So what have I been doing while the angel of death cruises over my ‘hood looking for firstborn Egyptian boys to slaughter?
I’ve been writing. Yep, I said it– writing.
I’m writing a novel called Amazonomachy, and despite having a graphic novel script already written–I’ve hunkered down and prose’d the shit out. Like a writer is supposed to. It’s been six days and I’ve written about 62k words–and I’m in the middle. 0_0 Since the Amazons are pure myth and every writer from ancient times to modern has put their own spin on them (making them appear in their stories in order to fall victim to THEIR MALE HEROES) I’ve decided to create a myth of my own, based purely on the lives of the Amazons on the isle of Propontus (doesn’t exist leave Google alone.)
In Amazonomachy, there are three specific Amazonomachiai that tie the series together: the Propontian Civil War, the Deception of Heracles, and the Attack of Athens.
 After Artemis and Athena choose opposites sides in the Trojan War, Artemian Queen Mopadia of the North demands Athenaikan Queen Otrera of the South close her lucrative port in order to halt shipments to the Greeks by Scythian traders. When Otrera refuses religious tensions escalate, forcing Mopadia and her daughter Queen-Protectorate Marpasia, into a confrontation with the daughters of Otrera: the fierce Queen-Protectorate Penthesilea, her twin Glauce, and the cunning Hippolyta the Second.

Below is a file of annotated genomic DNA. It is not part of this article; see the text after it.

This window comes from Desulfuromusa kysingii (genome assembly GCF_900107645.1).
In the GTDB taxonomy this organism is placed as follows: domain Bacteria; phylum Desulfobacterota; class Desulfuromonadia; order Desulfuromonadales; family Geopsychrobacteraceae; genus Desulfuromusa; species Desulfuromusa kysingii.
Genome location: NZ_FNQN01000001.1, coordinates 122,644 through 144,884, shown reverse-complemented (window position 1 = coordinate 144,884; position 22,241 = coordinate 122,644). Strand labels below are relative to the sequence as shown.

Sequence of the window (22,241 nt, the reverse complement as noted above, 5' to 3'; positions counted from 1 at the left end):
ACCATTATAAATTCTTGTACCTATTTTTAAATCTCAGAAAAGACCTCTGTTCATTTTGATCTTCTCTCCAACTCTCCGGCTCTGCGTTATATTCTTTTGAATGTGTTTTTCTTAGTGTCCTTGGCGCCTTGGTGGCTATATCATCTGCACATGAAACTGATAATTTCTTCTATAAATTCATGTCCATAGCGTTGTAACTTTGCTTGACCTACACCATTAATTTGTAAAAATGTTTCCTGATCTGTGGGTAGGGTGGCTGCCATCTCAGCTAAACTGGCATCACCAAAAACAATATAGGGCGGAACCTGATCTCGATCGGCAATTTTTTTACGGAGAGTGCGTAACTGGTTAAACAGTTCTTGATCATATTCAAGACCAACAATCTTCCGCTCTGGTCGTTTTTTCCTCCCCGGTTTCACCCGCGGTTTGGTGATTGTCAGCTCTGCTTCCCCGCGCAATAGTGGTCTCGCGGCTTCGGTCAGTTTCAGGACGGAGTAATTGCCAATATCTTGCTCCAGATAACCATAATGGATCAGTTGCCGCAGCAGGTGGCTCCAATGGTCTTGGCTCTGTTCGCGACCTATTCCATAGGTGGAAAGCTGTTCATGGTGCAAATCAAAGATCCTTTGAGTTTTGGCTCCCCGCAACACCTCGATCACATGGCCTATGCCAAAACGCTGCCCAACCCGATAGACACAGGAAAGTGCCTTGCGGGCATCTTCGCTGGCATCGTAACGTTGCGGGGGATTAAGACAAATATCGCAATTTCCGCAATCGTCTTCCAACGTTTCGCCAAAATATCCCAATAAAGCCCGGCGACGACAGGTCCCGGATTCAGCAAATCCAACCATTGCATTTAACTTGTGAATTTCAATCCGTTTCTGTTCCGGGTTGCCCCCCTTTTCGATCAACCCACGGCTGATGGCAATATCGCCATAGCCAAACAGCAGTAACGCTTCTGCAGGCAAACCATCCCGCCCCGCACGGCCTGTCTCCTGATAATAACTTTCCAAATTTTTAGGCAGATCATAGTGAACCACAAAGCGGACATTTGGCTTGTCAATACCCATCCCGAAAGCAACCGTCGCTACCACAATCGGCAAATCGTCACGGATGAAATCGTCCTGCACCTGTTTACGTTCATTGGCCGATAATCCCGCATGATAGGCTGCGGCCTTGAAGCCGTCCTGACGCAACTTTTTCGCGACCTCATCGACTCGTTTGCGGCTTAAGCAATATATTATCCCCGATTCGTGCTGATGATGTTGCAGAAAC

Fifteen years after their confrontation on the Aiello Plain, Northern Queen-Protectorate Marpasia joins Southern Queen Hippolyta in bringing together their daughters Lampedo and Cleita for the Synoikia Festival. When their daughters forge a deep friendship, Queen’s Hippolyta and Marpasia consider unifying Propontus, but their plans for a dual monarchy are cut short by the arrival of Greek ships carrying the sons of Zeus: Prince Theseus of Athens, and the legendary Heracles.
 The conclusion of Amazonomachy begins ten years after King Theseus barely escaped with his life fleeing Propontus. An Amazon army led by Queen-Protectorate Lampedo of the North and Queen Cleita of the South invade Athens in order to acquire the whereabouts of Heracles, free their former Queen Antiope, and demand of Athena an explanation as to why their mothers were allowed to die. The truths they find are more than either young Queen can comprehend, and the voyage home is fraught with political intrigue and private revelation as the Amazons race home to save Propontus from the wrath of Hera.
That’s a the book in a nutshell. I’m writing about the young ones now–their trials and tribulations with puberty, trust, love, and success. There’s very few men in the book (just one really) until Heracles and Co arrives for a chapter or two–so for the most part, all marriages, love affairs, crushes, and unrequited sexual and emotional tensions are between women.
It’s new territory for me, so wish me luck.